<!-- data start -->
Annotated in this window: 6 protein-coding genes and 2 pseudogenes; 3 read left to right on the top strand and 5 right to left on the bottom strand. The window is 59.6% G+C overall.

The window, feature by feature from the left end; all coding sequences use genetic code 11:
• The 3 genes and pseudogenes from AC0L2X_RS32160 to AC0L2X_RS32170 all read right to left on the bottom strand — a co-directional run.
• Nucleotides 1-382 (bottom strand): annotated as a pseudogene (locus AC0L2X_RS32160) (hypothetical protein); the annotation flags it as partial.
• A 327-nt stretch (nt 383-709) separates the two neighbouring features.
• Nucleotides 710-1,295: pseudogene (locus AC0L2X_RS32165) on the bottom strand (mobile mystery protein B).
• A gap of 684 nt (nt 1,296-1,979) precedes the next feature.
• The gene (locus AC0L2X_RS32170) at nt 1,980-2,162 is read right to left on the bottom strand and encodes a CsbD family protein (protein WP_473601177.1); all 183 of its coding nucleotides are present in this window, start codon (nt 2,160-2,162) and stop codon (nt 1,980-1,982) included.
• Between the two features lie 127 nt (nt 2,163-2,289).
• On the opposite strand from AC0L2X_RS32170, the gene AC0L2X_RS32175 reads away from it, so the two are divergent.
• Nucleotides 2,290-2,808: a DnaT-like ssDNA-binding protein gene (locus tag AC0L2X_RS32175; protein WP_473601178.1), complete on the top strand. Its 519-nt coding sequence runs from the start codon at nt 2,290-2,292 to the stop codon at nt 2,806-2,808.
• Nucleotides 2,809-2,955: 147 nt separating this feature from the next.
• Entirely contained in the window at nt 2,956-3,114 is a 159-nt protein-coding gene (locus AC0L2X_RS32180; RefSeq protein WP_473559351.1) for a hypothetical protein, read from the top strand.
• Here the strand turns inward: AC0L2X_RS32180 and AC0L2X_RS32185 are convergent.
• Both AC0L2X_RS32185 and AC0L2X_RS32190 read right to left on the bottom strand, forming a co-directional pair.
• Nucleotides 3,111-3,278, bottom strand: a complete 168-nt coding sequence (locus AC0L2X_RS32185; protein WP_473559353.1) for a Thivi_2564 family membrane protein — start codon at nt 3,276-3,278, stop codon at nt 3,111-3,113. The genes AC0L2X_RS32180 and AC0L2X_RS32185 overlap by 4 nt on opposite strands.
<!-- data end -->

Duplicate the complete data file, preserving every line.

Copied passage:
Annotated in this window: 6 protein-coding genes and 2 pseudogenes; 3 read left to right on the top strand and 5 right to left on the bottom strand. The window is 59.6% G+C overall.

The window, feature by feature from the left end; all coding sequences use genetic code 11:
• The 3 genes and pseudogenes from AC0L2X_RS32160 to AC0L2X_RS32170 all read right to left on the bottom strand — a co-directional run.
• Nucleotides 1-382 (bottom strand): annotated as a pseudogene (locus AC0L2X_RS32160) (hypothetical protein); the annotation flags it as partial.
• A 327-nt stretch (nt 383-709) separates the two neighbouring features.
• Nucleotides 710-1,295: pseudogene (locus AC0L2X_RS32165) on the bottom strand (mobile mystery protein B).
• A gap of 684 nt (nt 1,296-1,979) precedes the next feature.
• The gene (locus AC0L2X_RS32170) at nt 1,980-2,162 is read right to left on the bottom strand and encodes a CsbD family protein (protein WP_473601177.1); all 183 of its coding nucleotides are present in this window, start codon (nt 2,160-2,162) and stop codon (nt 1,980-1,982) included.
• Between the two features lie 127 nt (nt 2,163-2,289).
• On the opposite strand from AC0L2X_RS32170, the gene AC0L2X_RS32175 reads away from it, so the two are divergent.
• Nucleotides 2,290-2,808: a DnaT-like ssDNA-binding protein gene (locus tag AC0L2X_RS32175; protein WP_473601178.1), complete on the top strand. Its 519-nt coding sequence runs from the start codon at nt 2,290-2,292 to the stop codon at nt 2,806-2,808.
• Nucleotides 2,809-2,955: 147 nt separating this feature from the next.
• Entirely contained in the window at nt 2,956-3,114 is a 159-nt protein-coding gene (locus AC0L2X_RS32180; RefSeq protein WP_473559351.1) for a hypothetical protein, read from the top strand.
• Here the strand turns inward: AC0L2X_RS32180 and AC0L2X_RS32185 are convergent.
• Both AC0L2X_RS32185 and AC0L2X_RS32190 read right to left on the bottom strand, forming a co-directional pair.
• Nucleotides 3,111-3,278, bottom strand: a complete 168-nt coding sequence (locus AC0L2X_RS32185; protein WP_473559353.1) for a Thivi_2564 family membrane protein — start codon at nt 3,276-3,278, stop codon at nt 3,111-3,113. The genes AC0L2X_RS32180 and AC0L2X_RS32185 overlap by 4 nt on opposite strands.